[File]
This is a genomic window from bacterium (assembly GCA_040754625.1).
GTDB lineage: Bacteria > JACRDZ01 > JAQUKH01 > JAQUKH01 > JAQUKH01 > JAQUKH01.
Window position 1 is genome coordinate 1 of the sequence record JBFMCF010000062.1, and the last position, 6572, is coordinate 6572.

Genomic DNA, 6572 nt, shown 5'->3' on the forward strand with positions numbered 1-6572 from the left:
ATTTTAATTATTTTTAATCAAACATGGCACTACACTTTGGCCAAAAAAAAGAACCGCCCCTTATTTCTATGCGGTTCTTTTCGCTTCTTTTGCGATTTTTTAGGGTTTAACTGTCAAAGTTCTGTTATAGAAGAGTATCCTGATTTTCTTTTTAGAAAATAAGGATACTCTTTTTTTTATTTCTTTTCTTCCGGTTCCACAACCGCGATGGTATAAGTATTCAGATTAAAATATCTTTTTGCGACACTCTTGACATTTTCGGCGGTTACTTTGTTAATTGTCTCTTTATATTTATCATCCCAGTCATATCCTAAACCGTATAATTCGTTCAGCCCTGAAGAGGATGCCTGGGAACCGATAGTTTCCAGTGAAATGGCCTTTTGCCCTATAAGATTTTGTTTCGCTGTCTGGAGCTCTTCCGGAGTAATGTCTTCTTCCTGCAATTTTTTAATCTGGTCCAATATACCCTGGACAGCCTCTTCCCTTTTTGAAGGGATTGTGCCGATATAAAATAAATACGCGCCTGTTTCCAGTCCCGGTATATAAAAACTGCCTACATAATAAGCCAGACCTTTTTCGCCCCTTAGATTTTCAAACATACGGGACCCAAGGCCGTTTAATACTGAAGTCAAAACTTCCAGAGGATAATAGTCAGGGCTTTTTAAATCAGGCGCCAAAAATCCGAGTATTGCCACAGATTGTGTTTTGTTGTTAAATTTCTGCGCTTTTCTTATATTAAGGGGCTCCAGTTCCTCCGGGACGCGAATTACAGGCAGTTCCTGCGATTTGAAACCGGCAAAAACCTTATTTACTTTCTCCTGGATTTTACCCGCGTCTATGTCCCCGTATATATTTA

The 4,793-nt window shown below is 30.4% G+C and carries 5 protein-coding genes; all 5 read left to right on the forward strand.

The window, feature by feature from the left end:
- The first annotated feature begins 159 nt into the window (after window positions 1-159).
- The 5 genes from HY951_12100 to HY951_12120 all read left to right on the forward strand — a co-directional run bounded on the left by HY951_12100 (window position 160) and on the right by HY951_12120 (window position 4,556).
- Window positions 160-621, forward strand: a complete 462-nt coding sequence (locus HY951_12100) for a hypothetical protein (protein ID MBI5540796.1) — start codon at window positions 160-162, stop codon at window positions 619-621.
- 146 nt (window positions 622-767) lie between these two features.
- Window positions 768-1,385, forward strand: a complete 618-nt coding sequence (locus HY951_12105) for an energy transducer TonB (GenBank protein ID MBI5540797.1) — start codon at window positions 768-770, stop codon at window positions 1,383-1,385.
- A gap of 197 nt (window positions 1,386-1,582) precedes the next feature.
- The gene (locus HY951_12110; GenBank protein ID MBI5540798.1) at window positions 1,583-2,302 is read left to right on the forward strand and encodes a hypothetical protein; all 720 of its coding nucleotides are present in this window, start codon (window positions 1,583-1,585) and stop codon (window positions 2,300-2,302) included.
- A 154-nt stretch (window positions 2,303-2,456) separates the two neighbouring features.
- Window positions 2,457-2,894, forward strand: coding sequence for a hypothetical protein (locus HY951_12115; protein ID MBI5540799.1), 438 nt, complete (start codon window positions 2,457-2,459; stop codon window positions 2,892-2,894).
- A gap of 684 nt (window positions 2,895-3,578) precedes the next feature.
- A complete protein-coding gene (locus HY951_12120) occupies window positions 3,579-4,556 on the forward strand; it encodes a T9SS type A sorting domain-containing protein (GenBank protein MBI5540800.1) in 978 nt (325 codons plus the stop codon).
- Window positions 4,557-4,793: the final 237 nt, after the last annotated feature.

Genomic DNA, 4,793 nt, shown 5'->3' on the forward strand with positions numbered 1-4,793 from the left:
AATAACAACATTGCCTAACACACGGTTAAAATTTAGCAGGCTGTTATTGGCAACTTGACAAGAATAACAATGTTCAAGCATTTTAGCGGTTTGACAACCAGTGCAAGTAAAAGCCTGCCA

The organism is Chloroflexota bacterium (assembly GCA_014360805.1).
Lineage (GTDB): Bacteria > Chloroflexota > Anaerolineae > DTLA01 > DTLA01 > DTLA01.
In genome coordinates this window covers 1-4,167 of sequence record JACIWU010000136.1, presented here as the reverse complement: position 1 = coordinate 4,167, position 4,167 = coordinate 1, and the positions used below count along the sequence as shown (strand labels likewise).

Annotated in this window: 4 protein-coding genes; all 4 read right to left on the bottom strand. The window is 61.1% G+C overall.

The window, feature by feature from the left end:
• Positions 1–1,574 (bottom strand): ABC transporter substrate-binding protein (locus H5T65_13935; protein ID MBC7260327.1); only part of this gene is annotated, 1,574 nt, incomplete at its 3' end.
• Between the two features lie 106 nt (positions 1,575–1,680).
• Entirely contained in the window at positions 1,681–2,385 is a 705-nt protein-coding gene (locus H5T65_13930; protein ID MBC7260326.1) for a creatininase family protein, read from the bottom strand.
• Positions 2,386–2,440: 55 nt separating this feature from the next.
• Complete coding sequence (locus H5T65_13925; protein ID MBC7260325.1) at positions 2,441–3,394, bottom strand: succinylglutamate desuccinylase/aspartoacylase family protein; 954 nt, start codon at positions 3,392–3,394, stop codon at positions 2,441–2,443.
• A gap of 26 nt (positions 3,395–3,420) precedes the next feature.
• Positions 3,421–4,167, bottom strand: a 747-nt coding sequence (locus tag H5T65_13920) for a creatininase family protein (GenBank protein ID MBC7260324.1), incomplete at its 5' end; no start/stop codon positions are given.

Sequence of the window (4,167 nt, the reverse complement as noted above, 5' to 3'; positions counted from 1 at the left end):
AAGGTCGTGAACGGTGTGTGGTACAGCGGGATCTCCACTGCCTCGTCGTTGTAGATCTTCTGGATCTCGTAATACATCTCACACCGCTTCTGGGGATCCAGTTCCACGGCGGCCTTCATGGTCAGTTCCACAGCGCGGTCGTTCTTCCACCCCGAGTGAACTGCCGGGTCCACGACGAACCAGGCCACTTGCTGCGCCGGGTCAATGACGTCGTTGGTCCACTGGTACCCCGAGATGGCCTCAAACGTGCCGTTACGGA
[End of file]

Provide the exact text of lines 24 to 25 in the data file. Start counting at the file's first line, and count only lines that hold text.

In genome coordinates this window covers 1-4,167 of sequence record JACIWU010000136.1, presented here as the reverse complement: position 1 = coordinate 4,167, position 4,167 = coordinate 1, and the positions used below count along the sequence as shown (strand labels likewise).

Annotated in this window: 4 protein-coding genes; all 4 read right to left on the bottom strand. The window is 61.1% G+C overall.